In addition to submissions related to our theme, we invite papers and panels on other topics, especially those engaging literary, cultural and historical perspectives on nineteenth century Florida and its location within the circum-Caribbean. We particularly encourage transhemispheric, transoceanic, and transnational approaches; presentations attending to migration, movement, and travel, and those examining the complex lives, afterlives and ecologies of settler colonialism, indigeneity, slavery and empire.
C19 welcomes proposals for roundtables, workshops, dialogues, and innovative presentation formats, as well as traditional panels and individual paper submissions. We prefer that proposals with multiple participants reflect a diversity of institutional affiliation, academic rank, and disciplinary background. Please include at least four presenters on a panel, one of whom might be a respondent. All group proposals must leave time for discussion (each session is 90 minutes long). Individuals seeking potential collaborators may wish to use the C19 listserv, the discussion board on C19’s Facebook page, or Twitter, using the #C19Amlit hashtag or by tagging @C19Americanists.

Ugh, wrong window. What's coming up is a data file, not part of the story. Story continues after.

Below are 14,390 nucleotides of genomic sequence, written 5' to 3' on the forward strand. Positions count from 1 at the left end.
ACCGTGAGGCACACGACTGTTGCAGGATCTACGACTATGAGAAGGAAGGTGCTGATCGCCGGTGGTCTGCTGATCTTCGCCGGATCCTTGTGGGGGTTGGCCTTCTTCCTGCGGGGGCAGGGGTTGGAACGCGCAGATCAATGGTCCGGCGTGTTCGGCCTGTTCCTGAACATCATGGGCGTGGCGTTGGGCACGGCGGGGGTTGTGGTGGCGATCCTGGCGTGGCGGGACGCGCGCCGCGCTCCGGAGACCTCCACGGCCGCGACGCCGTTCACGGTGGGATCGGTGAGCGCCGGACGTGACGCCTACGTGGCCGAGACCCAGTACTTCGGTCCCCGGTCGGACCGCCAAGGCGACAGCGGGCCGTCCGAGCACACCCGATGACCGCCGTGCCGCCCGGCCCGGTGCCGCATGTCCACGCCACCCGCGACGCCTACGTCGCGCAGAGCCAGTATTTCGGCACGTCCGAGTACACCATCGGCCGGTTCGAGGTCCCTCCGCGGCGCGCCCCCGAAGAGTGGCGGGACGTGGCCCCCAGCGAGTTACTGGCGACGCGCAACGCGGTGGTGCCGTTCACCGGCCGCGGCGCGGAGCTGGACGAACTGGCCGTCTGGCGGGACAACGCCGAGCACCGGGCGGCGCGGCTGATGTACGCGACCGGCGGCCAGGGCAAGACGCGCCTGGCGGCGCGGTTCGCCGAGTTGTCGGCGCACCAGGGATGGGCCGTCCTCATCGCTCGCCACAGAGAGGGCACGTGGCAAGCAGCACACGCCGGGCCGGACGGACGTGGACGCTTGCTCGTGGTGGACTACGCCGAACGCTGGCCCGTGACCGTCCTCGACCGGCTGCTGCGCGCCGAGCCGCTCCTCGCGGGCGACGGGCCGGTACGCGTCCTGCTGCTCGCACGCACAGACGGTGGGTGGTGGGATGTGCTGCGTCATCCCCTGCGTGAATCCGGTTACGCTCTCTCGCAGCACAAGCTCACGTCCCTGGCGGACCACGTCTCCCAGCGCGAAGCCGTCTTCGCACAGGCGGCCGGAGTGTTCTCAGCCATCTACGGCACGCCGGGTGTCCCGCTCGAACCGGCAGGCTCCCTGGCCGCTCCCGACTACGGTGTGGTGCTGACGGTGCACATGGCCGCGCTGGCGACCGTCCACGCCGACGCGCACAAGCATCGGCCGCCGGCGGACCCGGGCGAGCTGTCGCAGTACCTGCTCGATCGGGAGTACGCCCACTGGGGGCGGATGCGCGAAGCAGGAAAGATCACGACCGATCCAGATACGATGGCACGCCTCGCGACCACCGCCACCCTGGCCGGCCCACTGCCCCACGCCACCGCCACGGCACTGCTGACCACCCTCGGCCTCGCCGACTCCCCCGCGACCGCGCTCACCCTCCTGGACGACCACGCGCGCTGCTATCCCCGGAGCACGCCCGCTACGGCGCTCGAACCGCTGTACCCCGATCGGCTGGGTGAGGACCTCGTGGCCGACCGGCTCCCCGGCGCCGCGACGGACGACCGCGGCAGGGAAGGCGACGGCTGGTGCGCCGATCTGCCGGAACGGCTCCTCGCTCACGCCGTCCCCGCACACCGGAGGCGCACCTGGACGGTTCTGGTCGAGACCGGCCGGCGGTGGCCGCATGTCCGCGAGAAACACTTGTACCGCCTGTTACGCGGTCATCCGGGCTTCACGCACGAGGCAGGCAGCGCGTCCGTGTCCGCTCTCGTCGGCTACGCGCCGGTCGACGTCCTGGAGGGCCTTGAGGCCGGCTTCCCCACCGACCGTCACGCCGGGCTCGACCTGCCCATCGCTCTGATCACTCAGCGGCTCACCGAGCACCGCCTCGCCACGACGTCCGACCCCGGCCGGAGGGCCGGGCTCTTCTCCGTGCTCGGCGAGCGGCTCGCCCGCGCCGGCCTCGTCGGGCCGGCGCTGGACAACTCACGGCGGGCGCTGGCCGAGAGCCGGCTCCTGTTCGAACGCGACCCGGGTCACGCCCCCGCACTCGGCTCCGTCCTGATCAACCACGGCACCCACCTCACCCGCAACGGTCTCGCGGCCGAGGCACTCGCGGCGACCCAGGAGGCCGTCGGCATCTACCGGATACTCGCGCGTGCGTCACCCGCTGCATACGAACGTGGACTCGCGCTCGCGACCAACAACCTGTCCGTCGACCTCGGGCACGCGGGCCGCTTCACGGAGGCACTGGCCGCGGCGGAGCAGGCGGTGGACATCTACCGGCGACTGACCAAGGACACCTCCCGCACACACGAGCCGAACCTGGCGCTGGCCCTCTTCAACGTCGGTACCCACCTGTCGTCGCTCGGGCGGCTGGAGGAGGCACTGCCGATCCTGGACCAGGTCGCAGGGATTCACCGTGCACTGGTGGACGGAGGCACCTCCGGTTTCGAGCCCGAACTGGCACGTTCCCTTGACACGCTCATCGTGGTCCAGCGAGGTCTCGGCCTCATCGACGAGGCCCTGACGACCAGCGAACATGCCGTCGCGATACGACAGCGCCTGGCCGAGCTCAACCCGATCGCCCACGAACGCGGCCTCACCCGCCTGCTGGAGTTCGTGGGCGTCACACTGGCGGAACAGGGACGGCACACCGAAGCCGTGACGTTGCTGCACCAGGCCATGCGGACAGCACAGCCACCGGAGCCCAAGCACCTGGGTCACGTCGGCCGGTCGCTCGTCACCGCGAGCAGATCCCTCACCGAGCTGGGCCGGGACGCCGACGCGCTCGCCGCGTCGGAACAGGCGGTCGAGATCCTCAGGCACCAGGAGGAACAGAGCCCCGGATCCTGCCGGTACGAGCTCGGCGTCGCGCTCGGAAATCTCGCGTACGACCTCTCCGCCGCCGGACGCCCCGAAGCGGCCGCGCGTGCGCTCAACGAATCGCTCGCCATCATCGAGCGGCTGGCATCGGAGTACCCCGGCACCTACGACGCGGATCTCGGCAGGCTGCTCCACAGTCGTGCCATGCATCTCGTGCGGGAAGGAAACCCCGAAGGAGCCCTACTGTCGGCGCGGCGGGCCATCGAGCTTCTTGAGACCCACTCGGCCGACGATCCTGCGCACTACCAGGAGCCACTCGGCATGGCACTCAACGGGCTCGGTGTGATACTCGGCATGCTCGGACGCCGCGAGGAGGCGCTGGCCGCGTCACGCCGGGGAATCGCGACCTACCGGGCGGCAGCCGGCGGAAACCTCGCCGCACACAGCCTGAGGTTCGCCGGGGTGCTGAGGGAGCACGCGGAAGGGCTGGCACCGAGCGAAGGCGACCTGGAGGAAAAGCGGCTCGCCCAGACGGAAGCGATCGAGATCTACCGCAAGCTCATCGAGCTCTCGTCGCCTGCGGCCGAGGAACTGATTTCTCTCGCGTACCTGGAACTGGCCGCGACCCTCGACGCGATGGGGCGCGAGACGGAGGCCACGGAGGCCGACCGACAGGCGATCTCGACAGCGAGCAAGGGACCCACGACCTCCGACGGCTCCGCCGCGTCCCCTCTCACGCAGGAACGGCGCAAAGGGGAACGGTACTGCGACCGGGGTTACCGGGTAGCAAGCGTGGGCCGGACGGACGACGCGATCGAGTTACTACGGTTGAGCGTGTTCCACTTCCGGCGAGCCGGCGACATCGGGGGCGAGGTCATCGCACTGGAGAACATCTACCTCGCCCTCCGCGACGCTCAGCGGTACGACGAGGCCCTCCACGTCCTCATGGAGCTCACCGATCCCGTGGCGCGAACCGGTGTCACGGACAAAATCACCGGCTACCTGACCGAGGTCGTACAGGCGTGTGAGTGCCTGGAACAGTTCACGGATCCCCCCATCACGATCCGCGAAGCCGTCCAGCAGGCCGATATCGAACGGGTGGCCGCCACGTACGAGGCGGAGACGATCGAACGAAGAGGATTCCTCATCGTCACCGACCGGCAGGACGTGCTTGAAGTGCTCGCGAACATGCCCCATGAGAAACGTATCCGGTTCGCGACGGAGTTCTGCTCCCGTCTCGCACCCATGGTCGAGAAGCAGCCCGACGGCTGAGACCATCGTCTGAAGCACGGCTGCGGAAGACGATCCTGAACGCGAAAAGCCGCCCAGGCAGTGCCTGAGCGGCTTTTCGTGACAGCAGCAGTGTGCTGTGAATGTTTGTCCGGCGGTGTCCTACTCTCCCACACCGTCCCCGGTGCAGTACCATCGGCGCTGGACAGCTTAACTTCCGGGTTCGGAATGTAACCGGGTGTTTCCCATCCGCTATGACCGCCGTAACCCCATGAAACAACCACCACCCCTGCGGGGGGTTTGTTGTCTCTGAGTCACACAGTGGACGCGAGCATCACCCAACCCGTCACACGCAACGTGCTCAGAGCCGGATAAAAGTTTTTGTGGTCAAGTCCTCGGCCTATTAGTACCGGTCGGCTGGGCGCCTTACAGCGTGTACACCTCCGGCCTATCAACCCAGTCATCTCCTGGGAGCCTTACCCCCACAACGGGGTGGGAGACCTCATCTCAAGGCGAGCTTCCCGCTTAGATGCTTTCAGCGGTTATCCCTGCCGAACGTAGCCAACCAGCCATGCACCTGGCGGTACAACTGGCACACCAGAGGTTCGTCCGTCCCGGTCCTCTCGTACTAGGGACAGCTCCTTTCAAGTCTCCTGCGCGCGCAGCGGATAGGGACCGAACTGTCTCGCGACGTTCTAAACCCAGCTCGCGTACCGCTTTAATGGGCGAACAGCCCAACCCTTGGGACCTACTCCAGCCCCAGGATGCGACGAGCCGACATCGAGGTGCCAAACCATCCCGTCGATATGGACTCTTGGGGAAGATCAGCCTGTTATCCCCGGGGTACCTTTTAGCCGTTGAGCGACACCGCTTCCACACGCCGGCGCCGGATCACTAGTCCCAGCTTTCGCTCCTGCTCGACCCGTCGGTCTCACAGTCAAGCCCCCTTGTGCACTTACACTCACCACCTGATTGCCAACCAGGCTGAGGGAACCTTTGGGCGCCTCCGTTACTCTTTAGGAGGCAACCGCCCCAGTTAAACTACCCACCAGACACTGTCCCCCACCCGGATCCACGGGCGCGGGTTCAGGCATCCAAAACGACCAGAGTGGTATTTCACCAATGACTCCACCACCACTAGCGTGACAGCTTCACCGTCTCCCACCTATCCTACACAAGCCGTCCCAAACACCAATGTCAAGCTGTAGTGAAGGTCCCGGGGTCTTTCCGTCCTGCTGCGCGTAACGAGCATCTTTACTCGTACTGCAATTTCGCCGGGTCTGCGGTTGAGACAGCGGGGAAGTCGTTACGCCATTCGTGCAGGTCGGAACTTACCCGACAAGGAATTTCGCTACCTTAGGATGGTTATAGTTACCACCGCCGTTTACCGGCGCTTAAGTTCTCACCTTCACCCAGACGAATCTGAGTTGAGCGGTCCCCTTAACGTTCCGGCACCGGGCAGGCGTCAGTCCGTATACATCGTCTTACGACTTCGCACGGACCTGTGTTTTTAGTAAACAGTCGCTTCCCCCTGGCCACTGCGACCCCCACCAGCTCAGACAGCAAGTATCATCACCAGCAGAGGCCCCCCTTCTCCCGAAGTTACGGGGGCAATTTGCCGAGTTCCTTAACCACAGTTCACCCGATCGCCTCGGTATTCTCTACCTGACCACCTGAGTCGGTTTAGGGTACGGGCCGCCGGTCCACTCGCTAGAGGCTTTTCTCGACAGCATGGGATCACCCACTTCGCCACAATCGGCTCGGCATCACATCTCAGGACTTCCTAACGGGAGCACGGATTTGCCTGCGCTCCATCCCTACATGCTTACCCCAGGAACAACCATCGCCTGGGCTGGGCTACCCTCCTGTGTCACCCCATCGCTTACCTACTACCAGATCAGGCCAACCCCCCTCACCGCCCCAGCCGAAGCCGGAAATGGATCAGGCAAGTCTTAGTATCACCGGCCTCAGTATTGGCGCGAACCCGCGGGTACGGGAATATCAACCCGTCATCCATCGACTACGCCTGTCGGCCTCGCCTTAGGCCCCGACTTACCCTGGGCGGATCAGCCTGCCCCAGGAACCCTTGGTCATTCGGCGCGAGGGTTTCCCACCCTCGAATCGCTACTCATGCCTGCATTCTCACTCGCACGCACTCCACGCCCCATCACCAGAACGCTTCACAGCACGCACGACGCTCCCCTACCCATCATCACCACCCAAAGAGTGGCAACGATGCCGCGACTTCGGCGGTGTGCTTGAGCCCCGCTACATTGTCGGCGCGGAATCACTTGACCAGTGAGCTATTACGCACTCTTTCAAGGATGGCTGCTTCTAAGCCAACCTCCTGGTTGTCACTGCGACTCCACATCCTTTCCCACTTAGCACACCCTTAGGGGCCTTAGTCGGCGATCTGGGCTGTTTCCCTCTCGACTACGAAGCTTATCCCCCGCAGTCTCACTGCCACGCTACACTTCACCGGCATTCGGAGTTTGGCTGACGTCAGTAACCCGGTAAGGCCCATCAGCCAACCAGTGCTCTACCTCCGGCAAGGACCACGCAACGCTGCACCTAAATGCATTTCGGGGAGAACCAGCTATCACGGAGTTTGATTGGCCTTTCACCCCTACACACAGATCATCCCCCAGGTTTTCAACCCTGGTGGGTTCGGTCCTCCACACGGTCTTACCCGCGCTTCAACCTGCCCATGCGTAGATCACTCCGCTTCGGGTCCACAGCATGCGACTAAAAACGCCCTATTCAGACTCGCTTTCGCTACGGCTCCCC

C19: 2020 will once again feature a series of seminars which will provide participants the opportunity for a collaborative conversation around a particular topic. Each seminar will be capped at 15 participants and will be run by leaders with expertise in the topic. Typically, each participant will submit a five-page paper before the conference to be read in advance by the other participants; time in the seminar itself will be reserved for discussion. Seminar participants will be listed in the program. Participation as both a presenter and seminar participant will be allowed only as space permits. Leaders are chosen by the Program Committee. Topics and seminar leaders will be announced soon.
Conference participants are limited to one appearance on the program in a substantive role (presenter, roundtable participant, or respondent), and one appearance as a session organizer, chair, seminar participant, or speaker/facilitator on a professional support session. Please submit only one proposal for a substantive role.
Submissions will be due September 2, 2019. Detailed submission information on conference website will be available shortly.
Although Mark Twain is often characterized as a quintessentially American writer, he is almost as frequently noted as a citizen of the world. The Mark Twain Circle seeks proposals for papers that investigate Twain’s writings in a transnational context, interpreting representations of the American and the other in terms of race, ethnicity, gender, international politics, and cultural contact.